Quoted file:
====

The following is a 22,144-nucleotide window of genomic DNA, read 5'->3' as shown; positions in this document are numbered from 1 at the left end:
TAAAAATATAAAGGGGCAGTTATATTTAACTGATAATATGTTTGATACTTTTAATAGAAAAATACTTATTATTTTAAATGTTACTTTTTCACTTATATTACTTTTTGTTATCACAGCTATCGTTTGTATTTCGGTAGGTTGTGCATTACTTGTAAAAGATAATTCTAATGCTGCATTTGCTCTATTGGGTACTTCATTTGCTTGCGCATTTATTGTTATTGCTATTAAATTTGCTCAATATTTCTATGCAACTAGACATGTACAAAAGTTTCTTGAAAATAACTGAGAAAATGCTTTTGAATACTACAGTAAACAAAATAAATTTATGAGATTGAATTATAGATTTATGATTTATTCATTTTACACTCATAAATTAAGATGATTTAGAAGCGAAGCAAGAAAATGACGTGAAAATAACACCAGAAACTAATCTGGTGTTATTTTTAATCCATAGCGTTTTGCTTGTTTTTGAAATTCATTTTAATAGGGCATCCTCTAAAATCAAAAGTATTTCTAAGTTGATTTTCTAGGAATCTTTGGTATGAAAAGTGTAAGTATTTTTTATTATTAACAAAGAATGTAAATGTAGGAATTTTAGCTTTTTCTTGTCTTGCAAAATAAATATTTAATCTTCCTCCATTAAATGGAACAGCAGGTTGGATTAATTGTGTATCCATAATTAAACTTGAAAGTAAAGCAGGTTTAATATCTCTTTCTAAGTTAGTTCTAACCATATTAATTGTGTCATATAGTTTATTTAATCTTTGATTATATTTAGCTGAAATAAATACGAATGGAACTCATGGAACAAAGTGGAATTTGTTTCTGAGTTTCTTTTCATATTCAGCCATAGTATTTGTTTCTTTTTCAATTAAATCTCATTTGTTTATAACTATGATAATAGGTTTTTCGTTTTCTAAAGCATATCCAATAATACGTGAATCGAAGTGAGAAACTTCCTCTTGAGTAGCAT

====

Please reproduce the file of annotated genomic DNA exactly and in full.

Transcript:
The following is a 22,144-nucleotide window of genomic DNA, read 5'->3' as shown; positions in this document are numbered from 1 at the left end:
TAAAAATATAAAGGGGCAGTTATATTTAACTGATAATATGTTTGATACTTTTAATAGAAAAATACTTATTATTTTAAATGTTACTTTTTCACTTATATTACTTTTTGTTATCACAGCTATCGTTTGTATTTCGGTAGGTTGTGCATTACTTGTAAAAGATAATTCTAATGCTGCATTTGCTCTATTGGGTACTTCATTTGCTTGCGCATTTATTGTTATTGCTATTAAATTTGCTCAATATTTCTATGCAACTAGACATGTACAAAAGTTTCTTGAAAATAACTGAGAAAATGCTTTTGAATACTACAGTAAACAAAATAAATTTATGAGATTGAATTATAGATTTATGATTTATTCATTTTACACTCATAAATTAAGATGATTTAGAAGCGAAGCAAGAAAATGACGTGAAAATAACACCAGAAACTAATCTGGTGTTATTTTTAATCCATAGCGTTTTGCTTGTTTTTGAAATTCATTTTAATAGGGCATCCTCTAAAATCAAAAGTATTTCTAAGTTGATTTTCTAGGAATCTTTGGTATGAAAAGTGTAAGTATTTTTTATTATTAACAAAGAATGTAAATGTAGGAATTTTAGCTTTTTCTTGTCTTGCAAAATAAATATTTAATCTTCCTCCATTAAATGGAACAGCAGGTTGGATTAATTGTGTATCCATAATTAAACTTGAAAGTAAAGCAGGTTTAATATCTCTTTCTAAGTTAGTTCTAACCATATTAATTGTGTCATATAGTTTATTTAATCTTTGATTATATTTAGCTGAAATAAATACGAATGGAACTCATGGAACAAAGTGGAATTTGTTTCTGAGTTTCTTTTCATATTCAGCCATAGTATTTGTTTCTTTTTCAATTAAATCTCATTTGTTTATAACTATGATAATAGGTTTTTCGTTTTCTAAAGCATATCCAATAATACGTGAATCGAAGTGAGAAACTTCCTCTTGAGTAGCAT